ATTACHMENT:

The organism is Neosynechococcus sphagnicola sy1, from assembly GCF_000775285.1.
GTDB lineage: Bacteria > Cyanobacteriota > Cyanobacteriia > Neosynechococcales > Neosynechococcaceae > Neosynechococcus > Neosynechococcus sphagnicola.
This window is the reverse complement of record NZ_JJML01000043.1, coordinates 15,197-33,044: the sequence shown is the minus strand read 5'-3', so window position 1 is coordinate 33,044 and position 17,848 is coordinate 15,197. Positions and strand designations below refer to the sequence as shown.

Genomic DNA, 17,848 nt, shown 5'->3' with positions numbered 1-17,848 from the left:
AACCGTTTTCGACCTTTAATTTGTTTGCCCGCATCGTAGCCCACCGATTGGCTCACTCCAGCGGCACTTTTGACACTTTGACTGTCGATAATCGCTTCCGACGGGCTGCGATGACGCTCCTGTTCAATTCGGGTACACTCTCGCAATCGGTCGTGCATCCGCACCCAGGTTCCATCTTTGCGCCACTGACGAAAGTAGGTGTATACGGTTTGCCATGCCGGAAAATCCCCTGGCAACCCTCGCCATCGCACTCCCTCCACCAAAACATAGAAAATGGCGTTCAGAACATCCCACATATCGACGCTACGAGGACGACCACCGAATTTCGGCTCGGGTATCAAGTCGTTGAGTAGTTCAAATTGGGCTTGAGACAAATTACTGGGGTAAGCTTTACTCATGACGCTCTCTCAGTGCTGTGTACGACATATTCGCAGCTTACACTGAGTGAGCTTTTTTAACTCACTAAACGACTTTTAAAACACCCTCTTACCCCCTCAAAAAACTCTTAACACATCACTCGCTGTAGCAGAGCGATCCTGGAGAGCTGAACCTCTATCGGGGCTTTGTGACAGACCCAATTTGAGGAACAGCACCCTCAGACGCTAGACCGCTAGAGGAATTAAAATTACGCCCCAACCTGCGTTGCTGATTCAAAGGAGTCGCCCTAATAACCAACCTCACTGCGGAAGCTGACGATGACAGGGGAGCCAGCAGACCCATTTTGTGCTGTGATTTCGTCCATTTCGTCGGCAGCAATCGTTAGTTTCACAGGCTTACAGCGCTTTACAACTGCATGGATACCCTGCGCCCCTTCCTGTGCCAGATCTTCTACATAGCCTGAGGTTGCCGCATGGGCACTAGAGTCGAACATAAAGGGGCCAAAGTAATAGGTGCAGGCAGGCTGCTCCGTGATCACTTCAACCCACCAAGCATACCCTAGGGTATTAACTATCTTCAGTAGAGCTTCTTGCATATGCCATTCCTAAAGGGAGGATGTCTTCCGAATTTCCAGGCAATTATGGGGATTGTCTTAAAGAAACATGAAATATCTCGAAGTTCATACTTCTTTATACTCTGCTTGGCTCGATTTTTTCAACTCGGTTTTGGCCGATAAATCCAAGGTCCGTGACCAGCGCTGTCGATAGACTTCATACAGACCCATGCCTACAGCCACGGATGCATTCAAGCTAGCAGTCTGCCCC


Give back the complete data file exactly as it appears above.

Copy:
The organism is Neosynechococcus sphagnicola sy1, from assembly GCF_000775285.1.
GTDB lineage: Bacteria > Cyanobacteriota > Cyanobacteriia > Neosynechococcales > Neosynechococcaceae > Neosynechococcus > Neosynechococcus sphagnicola.
This window is the reverse complement of record NZ_JJML01000043.1, coordinates 15,197-33,044: the sequence shown is the minus strand read 5'-3', so window position 1 is coordinate 33,044 and position 17,848 is coordinate 15,197. Positions and strand designations below refer to the sequence as shown.

Genomic DNA, 17,848 nt, shown 5'->3' with positions numbered 1-17,848 from the left:
AACCGTTTTCGACCTTTAATTTGTTTGCCCGCATCGTAGCCCACCGATTGGCTCACTCCAGCGGCACTTTTGACACTTTGACTGTCGATAATCGCTTCCGACGGGCTGCGATGACGCTCCTGTTCAATTCGGGTACACTCTCGCAATCGGTCGTGCATCCGCACCCAGGTTCCATCTTTGCGCCACTGACGAAAGTAGGTGTATACGGTTTGCCATGCCGGAAAATCCCCTGGCAACCCTCGCCATCGCACTCCCTCCACCAAAACATAGAAAATGGCGTTCAGAACATCCCACATATCGACGCTACGAGGACGACCACCGAATTTCGGCTCGGGTATCAAGTCGTTGAGTAGTTCAAATTGGGCTTGAGACAAATTACTGGGGTAAGCTTTACTCATGACGCTCTCTCAGTGCTGTGTACGACATATTCGCAGCTTACACTGAGTGAGCTTTTTTAACTCACTAAACGACTTTTAAAACACCCTCTTACCCCCTCAAAAAACTCTTAACACATCACTCGCTGTAGCAGAGCGATCCTGGAGAGCTGAACCTCTATCGGGGCTTTGTGACAGACCCAATTTGAGGAACAGCACCCTCAGACGCTAGACCGCTAGAGGAATTAAAATTACGCCCCAACCTGCGTTGCTGATTCAAAGGAGTCGCCCTAATAACCAACCTCACTGCGGAAGCTGACGATGACAGGGGAGCCAGCAGACCCATTTTGTGCTGTGATTTCGTCCATTTCGTCGGCAGCAATCGTTAGTTTCACAGGCTTACAGCGCTTTACAACTGCATGGATACCCTGCGCCCCTTCCTGTGCCAGATCTTCTACATAGCCTGAGGTTGCCGCATGGGCACTAGAGTCGAACATAAAGGGGCCAAAGTAATAGGTGCAGGCAGGCTGCTCCGTGATCACTTCAACCCACCAAGCATACCCTAGGGTATTAACTATCTTCAGTAGAGCTTCTTGCATATGCCATTCCTAAAGGGAGGATGTCTTCCGAATTTCCAGGCAATTATGGGGATTGTCTTAAAGAAACATGAAATATCTCGAAGTTCATACTTCTTTATACTCTGCTTGGCTCGATTTTTTCAACTCGGTTTTGGCCGATAAATCCAAGGTCCGTGACCAGCGCTGTCGATAGACTTCATACAGACCCATGCCTACAGCCACGGATGCATTCAAGCTAGCAGTCTGCCCC